General Bai relaxed a little and settled back in his chair. "Good," he said simply.

"Permission to speak plainly, sir."

"Go ahead."

"What is this about?" I asked gingerly. "Am I being disciplined for something?"

General Bai smiled with what seemed like mild but genuine amusement. "No, Lieutenant, you're not being disciplined."

"Then why am I here?"

"You are familiar, no doubt," he said, "with the story of the great General Tian Dan and his Fire Oxen Formation."

Of course I was. The Fire Oxen Formation was in the Academy's textbook for history of warfare, a required course for all cadets. Long ago during the Warring States period, when China was divided into seven kingdoms, Tian led the army of one kingdom against another. In one crucial battle, he brought hundreds of oxen onto the field, tied bundles of hay to their tails, and then lit them on fire. The crazed oxen charged headlong into the enemy lines, serving as Tian's shock troops and decimating the opposing army.

Mention of the Fire Oxen Formation gave me a pretty good hint of what General Bai had in mind. Even so, I couldn't quite believe he was proposing it until he explained my role in no uncertain terms. That was when I understood, truly understood: Bai was like a deep and dark well you could look down without ever seeing the bottom.

A few nights later, when the moon was full and yet obscured by thick clouds, my company under Major Liu climbed up a hill just outside Taierzhuang. Under strict order of silence and stealth, none of the men said anything as they hiked. The only sounds in our ears were the shuffling of our feet and the panting of our breaths. The path up the hill was overgrown and never meant for human traffic, so in the darkness some of us inevitably stumbled. We helped each other steady ourselves without saying a word. A rifle was strapped over one shoulder of each man, and over the other he carried a shovel like an ancient Roman legionnaire.

My comrades were no less surprised by the briefing they received than I had been when the general told me his plan. Coming from anyone else, even the mere notion of what we were about to do would have been dismissed as utterly preposterous. But General Bai had enough credibility with the men that they did as they were told, albeit skeptically. Major Liu in particular couldn't hide his annoyance at having been reduced to essentially supporting me, who was supposed to be his underling. But he, too, carried out his duty.

The hill we had hiked up had been used in imperial days as a luanzanggang, an unplanned cemetery where local families buried their dead anywhere where they could find a patch of earth not already occupied by a coffin. By speaking with elders from nearby villages, General Bai had learned that the hill became a popular area for interment when the villagers realized that some peculiar property in its soil tended to preserve the bodies from corruption. Even now, dead bodies from as far back as the Kangxi era lay almost perfectly preserved just beneath the topsoil. The locals stopped adding residents to this necropolis only when there was no more space.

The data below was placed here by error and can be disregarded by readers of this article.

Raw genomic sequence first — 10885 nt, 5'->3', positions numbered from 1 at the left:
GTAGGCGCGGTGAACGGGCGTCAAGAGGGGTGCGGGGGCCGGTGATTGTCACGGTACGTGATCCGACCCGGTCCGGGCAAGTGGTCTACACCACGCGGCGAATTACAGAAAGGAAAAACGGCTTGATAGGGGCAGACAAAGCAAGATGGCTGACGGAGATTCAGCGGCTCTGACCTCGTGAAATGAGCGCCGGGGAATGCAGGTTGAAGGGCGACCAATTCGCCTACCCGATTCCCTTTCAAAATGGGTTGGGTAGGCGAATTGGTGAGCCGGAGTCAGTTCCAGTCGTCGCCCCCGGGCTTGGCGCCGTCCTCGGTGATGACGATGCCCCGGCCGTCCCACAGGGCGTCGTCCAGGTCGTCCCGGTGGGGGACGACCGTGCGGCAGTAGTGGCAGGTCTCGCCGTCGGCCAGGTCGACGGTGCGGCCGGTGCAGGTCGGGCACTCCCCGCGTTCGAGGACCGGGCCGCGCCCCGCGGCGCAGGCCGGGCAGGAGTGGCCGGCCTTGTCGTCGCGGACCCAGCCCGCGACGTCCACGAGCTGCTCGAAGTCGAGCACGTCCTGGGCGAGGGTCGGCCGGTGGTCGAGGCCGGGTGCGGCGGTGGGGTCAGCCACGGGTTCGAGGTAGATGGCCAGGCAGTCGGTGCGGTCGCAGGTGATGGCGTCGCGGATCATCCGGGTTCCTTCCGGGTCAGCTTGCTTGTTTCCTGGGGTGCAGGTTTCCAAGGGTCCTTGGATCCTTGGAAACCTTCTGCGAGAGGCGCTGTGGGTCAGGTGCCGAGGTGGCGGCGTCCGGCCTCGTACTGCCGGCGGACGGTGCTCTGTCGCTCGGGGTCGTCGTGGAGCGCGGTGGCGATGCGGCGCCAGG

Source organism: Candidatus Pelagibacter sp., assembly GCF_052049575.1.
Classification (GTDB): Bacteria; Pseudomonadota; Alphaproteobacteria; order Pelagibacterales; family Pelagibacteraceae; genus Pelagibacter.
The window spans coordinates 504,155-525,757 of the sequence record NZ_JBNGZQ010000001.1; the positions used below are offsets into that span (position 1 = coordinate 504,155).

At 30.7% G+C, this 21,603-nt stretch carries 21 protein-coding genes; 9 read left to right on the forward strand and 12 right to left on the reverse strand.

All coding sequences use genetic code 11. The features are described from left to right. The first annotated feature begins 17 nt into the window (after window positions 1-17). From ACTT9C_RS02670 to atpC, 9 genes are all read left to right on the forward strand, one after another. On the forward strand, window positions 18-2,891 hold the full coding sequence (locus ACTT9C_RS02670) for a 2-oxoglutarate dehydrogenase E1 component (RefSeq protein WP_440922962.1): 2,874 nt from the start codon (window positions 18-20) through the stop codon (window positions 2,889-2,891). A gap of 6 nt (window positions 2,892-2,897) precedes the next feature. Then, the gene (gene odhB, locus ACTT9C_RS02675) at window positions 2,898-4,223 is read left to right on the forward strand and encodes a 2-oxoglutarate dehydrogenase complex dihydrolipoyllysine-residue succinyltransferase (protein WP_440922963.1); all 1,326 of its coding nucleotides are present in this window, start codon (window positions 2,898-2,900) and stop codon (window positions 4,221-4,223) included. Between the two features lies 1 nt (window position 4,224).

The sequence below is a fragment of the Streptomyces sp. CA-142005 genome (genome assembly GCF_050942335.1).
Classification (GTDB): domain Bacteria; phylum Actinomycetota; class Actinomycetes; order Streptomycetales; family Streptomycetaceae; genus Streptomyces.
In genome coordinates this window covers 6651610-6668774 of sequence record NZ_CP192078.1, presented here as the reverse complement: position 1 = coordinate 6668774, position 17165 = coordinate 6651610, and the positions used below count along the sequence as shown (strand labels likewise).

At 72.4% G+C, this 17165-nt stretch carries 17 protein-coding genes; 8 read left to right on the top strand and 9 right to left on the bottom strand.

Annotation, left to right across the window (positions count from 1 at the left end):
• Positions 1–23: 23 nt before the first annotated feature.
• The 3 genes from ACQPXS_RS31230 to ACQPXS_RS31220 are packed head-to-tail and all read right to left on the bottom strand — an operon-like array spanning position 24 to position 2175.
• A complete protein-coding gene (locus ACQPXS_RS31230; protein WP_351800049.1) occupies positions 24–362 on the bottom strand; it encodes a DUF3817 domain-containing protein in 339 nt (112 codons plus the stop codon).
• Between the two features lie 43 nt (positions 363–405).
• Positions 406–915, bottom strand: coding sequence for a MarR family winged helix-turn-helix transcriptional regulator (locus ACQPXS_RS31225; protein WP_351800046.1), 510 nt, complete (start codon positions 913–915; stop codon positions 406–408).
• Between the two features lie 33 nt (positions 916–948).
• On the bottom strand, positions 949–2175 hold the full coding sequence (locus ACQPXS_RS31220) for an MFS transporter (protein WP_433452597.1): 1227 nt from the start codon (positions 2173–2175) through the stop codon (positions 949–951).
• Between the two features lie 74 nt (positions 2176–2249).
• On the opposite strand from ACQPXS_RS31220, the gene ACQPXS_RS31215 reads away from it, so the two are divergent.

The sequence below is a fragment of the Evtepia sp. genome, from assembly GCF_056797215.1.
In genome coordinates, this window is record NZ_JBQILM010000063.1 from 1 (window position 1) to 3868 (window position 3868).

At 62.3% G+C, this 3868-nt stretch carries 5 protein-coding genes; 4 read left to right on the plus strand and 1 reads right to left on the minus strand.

Now my comrades, with the shovels they brought, began to dig up the dead. I had written up hundreds of copies of the control spell for jumping corpses and handed them out. As soon as my fellow soldiers pried open a casket, they stuck one copy onto the corpse's forehead. Meanwhile, at the top of the hill, I set up my ritual platform with the help of the youngest few soldiers in our company. It was common during the war for clearly underage boys to lie about their age to enlist and for the army not to care, so these boys still could have qualified to be Master Xukong's assistant. A few days ago, we had found a mahogany bed in an abandoned farmhouse, and the carpenter in the company had carved from it a wooden sword for my use. When the time was right, I ascended the ritual platform painted with trigrams and began my incantations.

For a moment, I doubted myself. It had been years since I'd commanded a corpse. And when I worked under Master Xukong, I only ever commanded one corpse at a time, and always with the purpose of stopping it, not urging it on. Was I really sure I remembered all the spells correctly? Was I sure I could command the dead to move as well as to stop? Was I sure I could do it with so many? Was I sure there was still enough of the old magic in this country ravaged by modern bombs for me to conjure? The truth was I couldn't be sure of any of these. But I had promised my general and my hero I would try my best. And a short distance away, on the other side of the Japanese encampments, General Bai was counting on me and waiting for Major Liu's signal.